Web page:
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Where is 'the political' in the journal Political Communication? On the hegemonic articulation of a disciplinary identity

Tijdschriftbijdrage - Tijdschriftartikel

Critical scholars have long critiqued the circumscribed theoretical boundaries of political communication research in its dominant disciplinary identity. This identity is usually attributed to the hegemonic authority of a functionalist paradigm of political communication anchored in the use of positivist epistemologies and quantitative methods. This article revisits these old debates from a post-foundational discourse theoretical perspective, drawing on arguments about the ontological implications of ‘the political’ to examine political communication’s hegemonic disciplinary form. The primarily theoretical argument is supported by an elementary empirical method that examines how the signifiers ‘ontology’ and ‘the political,’ and theorists associated with that vocabulary, are cited in a 24-year archive of articles from the journal Political Communication which we frame as a proxy for the dominant disciplinary identity. We argue that the relative invisibility of an otherwise influential political ontology literature in the journal supports our argument about the lack of theoretical pluralism in political communication research and suggests the enduring authority of a dominant disciplinary habitus that, even when it recognizes paradigmatic differences, sees methodological virtue as the guarantee of scholarly rigour. We end by reflecting on the politics of how different (inter)disciplinary identities are articulated in communication studies.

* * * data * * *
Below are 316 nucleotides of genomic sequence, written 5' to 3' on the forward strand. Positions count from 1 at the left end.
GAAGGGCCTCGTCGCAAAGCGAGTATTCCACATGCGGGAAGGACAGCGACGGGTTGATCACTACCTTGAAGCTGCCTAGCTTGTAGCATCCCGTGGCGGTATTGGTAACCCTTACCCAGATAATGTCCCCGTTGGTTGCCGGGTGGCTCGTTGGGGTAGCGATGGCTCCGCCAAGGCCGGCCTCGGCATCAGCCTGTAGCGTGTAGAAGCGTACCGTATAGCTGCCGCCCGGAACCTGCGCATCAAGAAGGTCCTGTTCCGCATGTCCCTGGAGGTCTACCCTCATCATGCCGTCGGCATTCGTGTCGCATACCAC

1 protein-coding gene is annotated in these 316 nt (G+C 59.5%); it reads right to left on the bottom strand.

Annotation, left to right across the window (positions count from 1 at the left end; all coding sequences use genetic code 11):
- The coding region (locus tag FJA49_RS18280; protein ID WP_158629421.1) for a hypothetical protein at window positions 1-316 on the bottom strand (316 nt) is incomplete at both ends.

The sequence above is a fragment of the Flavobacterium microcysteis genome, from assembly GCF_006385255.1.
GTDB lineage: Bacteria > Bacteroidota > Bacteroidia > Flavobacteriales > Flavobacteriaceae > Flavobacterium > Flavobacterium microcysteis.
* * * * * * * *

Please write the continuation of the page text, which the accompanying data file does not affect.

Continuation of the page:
Tijdschrift: Annals of the International Communication Association
ISSN: 2380-8985
Volume: 47
Pagina's: 202 - 221
Jaar van publicatie:2023
Trefwoorden:A1 Journal article
Toegankelijkheid:Open